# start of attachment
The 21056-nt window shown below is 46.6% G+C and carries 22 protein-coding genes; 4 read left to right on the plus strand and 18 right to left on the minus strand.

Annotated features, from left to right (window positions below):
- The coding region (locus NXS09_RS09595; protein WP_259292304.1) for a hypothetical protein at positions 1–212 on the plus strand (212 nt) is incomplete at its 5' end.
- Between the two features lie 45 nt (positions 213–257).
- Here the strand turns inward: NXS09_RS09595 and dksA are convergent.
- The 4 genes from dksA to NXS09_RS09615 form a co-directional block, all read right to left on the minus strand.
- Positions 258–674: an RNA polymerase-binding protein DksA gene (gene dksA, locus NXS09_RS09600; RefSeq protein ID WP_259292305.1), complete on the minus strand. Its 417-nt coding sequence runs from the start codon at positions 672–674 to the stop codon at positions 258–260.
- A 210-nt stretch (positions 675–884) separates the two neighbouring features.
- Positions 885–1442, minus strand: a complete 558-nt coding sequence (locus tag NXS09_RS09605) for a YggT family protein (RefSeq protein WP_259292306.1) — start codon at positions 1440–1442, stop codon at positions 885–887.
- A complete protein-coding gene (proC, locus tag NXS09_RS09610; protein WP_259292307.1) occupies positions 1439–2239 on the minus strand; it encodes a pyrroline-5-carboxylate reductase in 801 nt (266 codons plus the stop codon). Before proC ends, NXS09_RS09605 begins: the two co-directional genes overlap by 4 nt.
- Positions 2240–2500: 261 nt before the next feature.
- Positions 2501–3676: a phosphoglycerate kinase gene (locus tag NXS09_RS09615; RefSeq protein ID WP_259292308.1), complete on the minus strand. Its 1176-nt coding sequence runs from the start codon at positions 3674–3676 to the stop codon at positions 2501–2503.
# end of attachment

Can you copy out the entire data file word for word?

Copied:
The 21056-nt window shown below is 46.6% G+C and carries 22 protein-coding genes; 4 read left to right on the plus strand and 18 right to left on the minus strand.

Annotated features, from left to right (window positions below):
- The coding region (locus NXS09_RS09595; protein WP_259292304.1) for a hypothetical protein at positions 1–212 on the plus strand (212 nt) is incomplete at its 5' end.
- Between the two features lie 45 nt (positions 213–257).
- Here the strand turns inward: NXS09_RS09595 and dksA are convergent.
- The 4 genes from dksA to NXS09_RS09615 form a co-directional block, all read right to left on the minus strand.
- Positions 258–674: an RNA polymerase-binding protein DksA gene (gene dksA, locus NXS09_RS09600; RefSeq protein ID WP_259292305.1), complete on the minus strand. Its 417-nt coding sequence runs from the start codon at positions 672–674 to the stop codon at positions 258–260.
- A 210-nt stretch (positions 675–884) separates the two neighbouring features.
- Positions 885–1442, minus strand: a complete 558-nt coding sequence (locus tag NXS09_RS09605) for a YggT family protein (RefSeq protein WP_259292306.1) — start codon at positions 1440–1442, stop codon at positions 885–887.
- A complete protein-coding gene (proC, locus tag NXS09_RS09610; protein WP_259292307.1) occupies positions 1439–2239 on the minus strand; it encodes a pyrroline-5-carboxylate reductase in 801 nt (266 codons plus the stop codon). Before proC ends, NXS09_RS09605 begins: the two co-directional genes overlap by 4 nt.
- Positions 2240–2500: 261 nt before the next feature.
- Positions 2501–3676: a phosphoglycerate kinase gene (locus tag NXS09_RS09615; RefSeq protein ID WP_259292308.1), complete on the minus strand. Its 1176-nt coding sequence runs from the start codon at positions 3674–3676 to the stop codon at positions 2501–2503.